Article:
On March 11, the Travis County commissioners approved a resolution encouraging county staffers to develop a so-called “sobriety center,” a facility where police would send drunk people instead of arresting them for public intoxication.
This method is already used in other large Texas municipalities, such as Houston and San Antonio. County staffers are expected to report back on the feasibility of the proposition by Sept. 1, and Austinites should hope they report positively. Constructing a sobriety center would be a progressive means to handle a nonviolent offense, since those who are found to be intoxicated in a public place would not have to face arrest and a criminal record.
The move would be particularly smart for the city of Austin, which is renowned for its party district, especially Sixth Street. Sixth Street sees vast numbers of drinkers from Thursday night until the wee hours of Sunday morning. It makes no sense that, in this city, people can be punished for indulging in such a highly promoted activity — assuming, of course, that they aren’t engaging in any violent activity.
There is, of course, the problem of violent activity committed by persons who are intoxicated in public. For unknown reasons, officers are believed to have an unmatched ability to foresee a person’s violent behavior.
But Defense Attorney Mindy Montford said the most common reason that police officers arrest people for public intoxication is because they see them step off a curb, which means, according to arresting officers, that the person could later step into oncoming traffic. So, in reality, if you’re drunk and jaywalking an officer is more likely to make an arrest. I suppose that officers believe the best way to protect people and save them from themselves is to arrest them.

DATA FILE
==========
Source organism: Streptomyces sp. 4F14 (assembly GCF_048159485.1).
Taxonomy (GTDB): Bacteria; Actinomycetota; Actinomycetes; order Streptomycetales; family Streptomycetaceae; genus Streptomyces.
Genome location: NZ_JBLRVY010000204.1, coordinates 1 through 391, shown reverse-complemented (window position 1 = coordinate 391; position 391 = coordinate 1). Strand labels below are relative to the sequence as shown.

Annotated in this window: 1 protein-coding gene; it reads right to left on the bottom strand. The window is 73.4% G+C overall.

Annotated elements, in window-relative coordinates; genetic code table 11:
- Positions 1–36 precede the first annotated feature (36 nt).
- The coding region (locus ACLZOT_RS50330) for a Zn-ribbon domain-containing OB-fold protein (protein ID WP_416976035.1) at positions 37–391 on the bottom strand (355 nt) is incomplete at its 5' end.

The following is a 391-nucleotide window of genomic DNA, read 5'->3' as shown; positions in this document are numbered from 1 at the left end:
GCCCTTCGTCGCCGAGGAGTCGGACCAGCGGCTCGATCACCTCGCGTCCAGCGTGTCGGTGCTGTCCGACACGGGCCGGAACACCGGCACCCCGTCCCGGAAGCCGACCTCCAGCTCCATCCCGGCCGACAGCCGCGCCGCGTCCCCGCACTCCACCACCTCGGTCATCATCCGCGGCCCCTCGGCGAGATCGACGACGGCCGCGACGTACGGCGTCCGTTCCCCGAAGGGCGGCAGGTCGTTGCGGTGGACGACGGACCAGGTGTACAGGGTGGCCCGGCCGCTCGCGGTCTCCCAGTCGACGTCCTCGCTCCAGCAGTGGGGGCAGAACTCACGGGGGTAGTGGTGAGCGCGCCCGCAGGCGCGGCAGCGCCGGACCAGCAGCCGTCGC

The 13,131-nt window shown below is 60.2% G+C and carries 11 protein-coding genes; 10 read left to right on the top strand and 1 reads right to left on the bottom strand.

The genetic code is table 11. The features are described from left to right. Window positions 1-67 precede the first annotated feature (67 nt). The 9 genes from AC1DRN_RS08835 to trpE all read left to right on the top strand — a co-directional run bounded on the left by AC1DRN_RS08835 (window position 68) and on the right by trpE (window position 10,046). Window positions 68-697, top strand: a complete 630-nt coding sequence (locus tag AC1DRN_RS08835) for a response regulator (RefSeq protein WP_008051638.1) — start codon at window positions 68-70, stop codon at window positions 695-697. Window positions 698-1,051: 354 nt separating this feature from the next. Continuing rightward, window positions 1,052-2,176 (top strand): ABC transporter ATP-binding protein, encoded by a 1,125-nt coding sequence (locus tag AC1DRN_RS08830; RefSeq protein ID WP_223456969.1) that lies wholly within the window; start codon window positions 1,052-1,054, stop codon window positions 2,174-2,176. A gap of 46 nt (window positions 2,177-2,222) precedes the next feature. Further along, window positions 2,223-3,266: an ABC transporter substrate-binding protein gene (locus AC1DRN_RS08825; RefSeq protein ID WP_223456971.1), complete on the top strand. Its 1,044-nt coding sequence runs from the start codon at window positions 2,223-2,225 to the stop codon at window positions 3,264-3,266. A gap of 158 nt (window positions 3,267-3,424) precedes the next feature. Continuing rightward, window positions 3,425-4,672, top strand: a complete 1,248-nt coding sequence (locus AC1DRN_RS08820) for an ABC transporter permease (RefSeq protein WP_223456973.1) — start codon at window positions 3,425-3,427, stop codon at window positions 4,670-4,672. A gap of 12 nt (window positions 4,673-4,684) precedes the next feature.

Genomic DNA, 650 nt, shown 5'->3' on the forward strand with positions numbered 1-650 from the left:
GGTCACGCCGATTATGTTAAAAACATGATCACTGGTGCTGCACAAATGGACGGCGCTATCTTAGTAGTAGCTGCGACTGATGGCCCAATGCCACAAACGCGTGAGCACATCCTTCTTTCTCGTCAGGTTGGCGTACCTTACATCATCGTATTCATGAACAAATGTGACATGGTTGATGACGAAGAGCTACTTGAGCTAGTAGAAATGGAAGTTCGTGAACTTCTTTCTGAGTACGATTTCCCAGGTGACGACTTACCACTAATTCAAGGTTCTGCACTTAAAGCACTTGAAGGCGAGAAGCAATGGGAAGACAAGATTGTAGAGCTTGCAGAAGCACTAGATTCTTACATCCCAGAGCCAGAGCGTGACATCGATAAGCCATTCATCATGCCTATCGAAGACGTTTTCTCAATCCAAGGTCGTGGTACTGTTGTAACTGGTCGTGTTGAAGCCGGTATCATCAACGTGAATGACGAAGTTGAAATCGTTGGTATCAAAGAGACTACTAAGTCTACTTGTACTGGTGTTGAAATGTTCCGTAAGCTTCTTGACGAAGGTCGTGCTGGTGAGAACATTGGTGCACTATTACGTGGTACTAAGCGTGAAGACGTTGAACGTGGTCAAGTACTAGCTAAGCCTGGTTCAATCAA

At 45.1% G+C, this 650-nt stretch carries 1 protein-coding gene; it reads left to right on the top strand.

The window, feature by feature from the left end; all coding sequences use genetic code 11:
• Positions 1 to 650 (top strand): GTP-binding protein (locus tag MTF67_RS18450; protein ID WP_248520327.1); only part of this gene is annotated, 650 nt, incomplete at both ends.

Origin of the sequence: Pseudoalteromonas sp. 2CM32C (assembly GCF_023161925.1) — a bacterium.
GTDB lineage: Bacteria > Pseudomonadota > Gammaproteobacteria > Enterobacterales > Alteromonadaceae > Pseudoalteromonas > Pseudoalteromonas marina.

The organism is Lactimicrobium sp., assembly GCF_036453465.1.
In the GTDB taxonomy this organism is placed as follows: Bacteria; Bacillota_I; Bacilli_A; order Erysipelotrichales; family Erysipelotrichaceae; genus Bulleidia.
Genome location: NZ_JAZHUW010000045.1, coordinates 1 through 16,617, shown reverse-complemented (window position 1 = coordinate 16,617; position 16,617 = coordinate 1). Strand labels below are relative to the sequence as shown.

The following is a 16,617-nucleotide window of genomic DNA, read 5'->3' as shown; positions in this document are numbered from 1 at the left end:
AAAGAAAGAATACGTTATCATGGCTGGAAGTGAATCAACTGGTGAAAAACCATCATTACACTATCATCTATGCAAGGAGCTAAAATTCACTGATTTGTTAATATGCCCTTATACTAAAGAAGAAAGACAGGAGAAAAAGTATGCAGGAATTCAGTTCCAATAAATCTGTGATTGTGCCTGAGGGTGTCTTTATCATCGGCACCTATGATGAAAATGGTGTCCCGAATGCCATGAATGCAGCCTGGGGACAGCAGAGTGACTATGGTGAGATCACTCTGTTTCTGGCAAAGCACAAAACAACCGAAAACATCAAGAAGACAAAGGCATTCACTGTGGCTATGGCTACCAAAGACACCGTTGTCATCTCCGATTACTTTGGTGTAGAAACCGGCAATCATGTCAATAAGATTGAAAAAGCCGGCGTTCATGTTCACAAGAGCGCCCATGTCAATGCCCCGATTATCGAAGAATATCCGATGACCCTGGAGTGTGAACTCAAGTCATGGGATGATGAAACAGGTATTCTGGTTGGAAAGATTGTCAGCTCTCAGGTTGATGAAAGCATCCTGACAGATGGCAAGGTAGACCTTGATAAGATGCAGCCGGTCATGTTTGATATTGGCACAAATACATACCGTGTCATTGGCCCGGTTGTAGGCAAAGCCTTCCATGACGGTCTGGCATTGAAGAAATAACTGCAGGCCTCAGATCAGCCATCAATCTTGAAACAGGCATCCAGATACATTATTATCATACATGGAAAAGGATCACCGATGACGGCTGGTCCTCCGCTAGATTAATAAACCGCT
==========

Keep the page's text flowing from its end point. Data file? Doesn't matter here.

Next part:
Current Travis County law allows the police to use their discretion in order to determine whether a person’s drunkenness could potentially be dangerous to others. If a person is arrested as a result of the current law, which allows absolute subjectivity among officers, the individual would be booked into the county jail and charged with a Class C misdemeanor — an offense for which officers do not usually arrest people.
Montford said that public intoxication charges typically carry a maximum penalty of a fine, similar to the punishment received for a ticketable offense, such as speeding.
Although individuals should be held responsible for their own behavior, if lawmakers believe excessive consumption of alcohol to be a societal evil, there are already measures on the books that can be better enforced. Texas Alcoholic Beverage Commission guidelines prohibit bartenders or servers from over-serving customers, and selling alcohol to someone who is clearly intoxicated is punishable by a fine up to $1,000 or one year in jail. Clearly, if public intoxication is a real problem, the government should step in and enforce the regulations impacting the bars, not just those impacting persons stumbling around downtown.
If the goal of the criminal justice system is to punish individuals for a crime so that they do not commit the crime again, criminalizing public intoxication fails to meet this goal. Whether the problem is substance abuse or simply a night out to celebrate a 21st birthday, arresting people who for being publicly intoxicated does not solve any issue. Travis County is taking a step in the right direction by moving toward decriminalization of public intoxication.
Davis is an international relations and French junior from Houston.